Besides child support obligations parents also have the obligation to bear the uninsured medical expenses of the child. Extraordinary or uninsured medical expenses refer to the out of pocket medical expenses exceeding the amount covered by the insurance plan and include surgery costs, deductibles and co-pays.
They are referred to extraordinary because they exceed the child’s basic health coverage under a parent’s health insurance plan. In many states, the uninsured medical expenses are required to be shared by the parents. In such states the child support order will specify how the expenses are to be shared.
If the child support order is silent about uninsured medical expenses, these expenses can result in a significant change in the circumstances warranting a change in the support order.
In many states there are specific guidelines on these expenses. The exact guidelines vary from state to state. In some states, the share of the parents is a proportion of their monthly income. This is referred to as the income shares model.
In other states the non-custodial parent must contribute to the uninsured medical expenses if the expenses exceed a certain percentage of the support payment.
In few states, the non-custodial parent must pay these expenses over a certain amount while the custodial parent bears the expenses below that amount. For example, if this amount is fixed at $500 per year, and the custodial parent has already spent $500, then any other such expenses must be borne by the non-custodial parent.
In some stats the law makes a distinction between recurring and non-recurring healthcare costs. The parents are required to share only the cost of unpredictable non-recurring health care cares and their share is determined by their income.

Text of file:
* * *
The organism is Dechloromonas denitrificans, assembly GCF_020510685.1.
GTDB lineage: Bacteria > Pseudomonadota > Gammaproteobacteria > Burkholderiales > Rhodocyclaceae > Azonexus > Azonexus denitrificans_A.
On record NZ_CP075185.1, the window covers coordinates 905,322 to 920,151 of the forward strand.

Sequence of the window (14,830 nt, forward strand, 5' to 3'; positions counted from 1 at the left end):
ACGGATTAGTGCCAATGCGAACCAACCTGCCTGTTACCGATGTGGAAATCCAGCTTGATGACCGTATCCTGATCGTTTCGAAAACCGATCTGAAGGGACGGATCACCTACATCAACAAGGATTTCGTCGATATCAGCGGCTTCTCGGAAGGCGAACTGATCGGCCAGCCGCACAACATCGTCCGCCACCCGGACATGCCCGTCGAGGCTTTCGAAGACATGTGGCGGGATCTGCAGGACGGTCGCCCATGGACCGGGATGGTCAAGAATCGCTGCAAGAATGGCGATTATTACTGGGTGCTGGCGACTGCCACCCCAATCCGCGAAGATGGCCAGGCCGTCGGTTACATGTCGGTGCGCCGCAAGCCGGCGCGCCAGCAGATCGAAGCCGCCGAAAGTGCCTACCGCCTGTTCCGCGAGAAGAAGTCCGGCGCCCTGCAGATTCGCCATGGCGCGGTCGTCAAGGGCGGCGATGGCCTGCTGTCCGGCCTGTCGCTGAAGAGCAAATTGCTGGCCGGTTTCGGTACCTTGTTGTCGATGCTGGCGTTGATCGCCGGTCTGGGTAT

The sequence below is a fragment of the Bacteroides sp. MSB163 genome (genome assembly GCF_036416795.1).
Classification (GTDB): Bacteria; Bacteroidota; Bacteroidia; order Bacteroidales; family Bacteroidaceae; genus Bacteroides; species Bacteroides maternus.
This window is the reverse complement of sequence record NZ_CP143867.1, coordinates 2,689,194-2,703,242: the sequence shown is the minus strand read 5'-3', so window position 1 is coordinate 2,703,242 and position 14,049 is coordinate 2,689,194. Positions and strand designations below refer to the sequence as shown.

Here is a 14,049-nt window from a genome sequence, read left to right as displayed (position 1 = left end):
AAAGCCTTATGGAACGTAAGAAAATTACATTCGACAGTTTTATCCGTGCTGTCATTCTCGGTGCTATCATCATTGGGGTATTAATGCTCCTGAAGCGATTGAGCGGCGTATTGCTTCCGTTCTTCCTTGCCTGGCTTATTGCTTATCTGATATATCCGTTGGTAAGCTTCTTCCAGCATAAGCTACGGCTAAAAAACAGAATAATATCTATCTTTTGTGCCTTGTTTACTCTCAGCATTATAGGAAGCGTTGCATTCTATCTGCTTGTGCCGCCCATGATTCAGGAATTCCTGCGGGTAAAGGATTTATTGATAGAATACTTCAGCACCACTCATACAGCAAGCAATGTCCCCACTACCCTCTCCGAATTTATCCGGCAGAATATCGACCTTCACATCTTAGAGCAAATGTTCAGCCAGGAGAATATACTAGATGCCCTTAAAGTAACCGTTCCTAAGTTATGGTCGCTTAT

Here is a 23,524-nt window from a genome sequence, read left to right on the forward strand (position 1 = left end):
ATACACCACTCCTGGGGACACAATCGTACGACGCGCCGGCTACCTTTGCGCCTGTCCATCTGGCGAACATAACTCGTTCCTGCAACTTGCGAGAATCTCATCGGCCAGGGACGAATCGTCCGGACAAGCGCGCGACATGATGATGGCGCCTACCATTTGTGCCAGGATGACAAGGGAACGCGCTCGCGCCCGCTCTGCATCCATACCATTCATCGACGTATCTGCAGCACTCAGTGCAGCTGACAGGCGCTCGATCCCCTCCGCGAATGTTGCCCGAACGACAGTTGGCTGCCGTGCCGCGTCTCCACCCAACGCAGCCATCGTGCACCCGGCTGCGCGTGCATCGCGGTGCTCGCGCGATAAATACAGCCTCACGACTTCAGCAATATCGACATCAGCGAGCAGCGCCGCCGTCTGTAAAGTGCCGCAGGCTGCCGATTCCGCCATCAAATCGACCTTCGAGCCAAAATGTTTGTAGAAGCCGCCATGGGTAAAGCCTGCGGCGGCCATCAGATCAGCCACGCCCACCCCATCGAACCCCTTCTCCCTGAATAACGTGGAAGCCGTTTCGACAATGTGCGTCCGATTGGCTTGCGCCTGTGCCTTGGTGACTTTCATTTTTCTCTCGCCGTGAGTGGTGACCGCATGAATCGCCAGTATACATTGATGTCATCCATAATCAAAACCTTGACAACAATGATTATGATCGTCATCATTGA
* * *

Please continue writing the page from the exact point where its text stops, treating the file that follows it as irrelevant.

Please check with your state laws and guidelines.
If you are seeking to collect these expenses from the other parent, you will face many issues like notice, timing and reasonableness of the expense.
Notice, Timing and Reasonable
If you are seeking to collect these expenses form the other parent, you must contact the other parent and ask for payment. You must do so within a certain period of time from the time you incurred the expense.
If there is any disagreement between the parents on the use of medical services such as whether the child had to be taken to a specialist clinic because he sneezed, the court will consider reasonableness of the service to determine whether the cost should be split.
In some states, the non-custodial parent must pay his or her share directly to the custodial parent. In other states the payment must be made to the parent or the health care provider. In a few states the payment must be made directly to the health care provider or the state child support agency.
Here are some tips to help you:
• Retain all bills and receipts
• Retain copies of all bills and receipts
• Notify the other parent within the required time period
• Try to resolve the issue informally
• Comply with your obligations under the child support order/agreement
Generally the mechanisms for enforcing payment of these expenses are the same as those used for enforcement of child support – property seizure, wage garnishment, tax refund withholding, revocation of license and contempt orders.
You should initiate enforcement actions if you have made the demand for payment as required but the other parent has not paid despite having received the demand for payment the time period for making the payment has passed.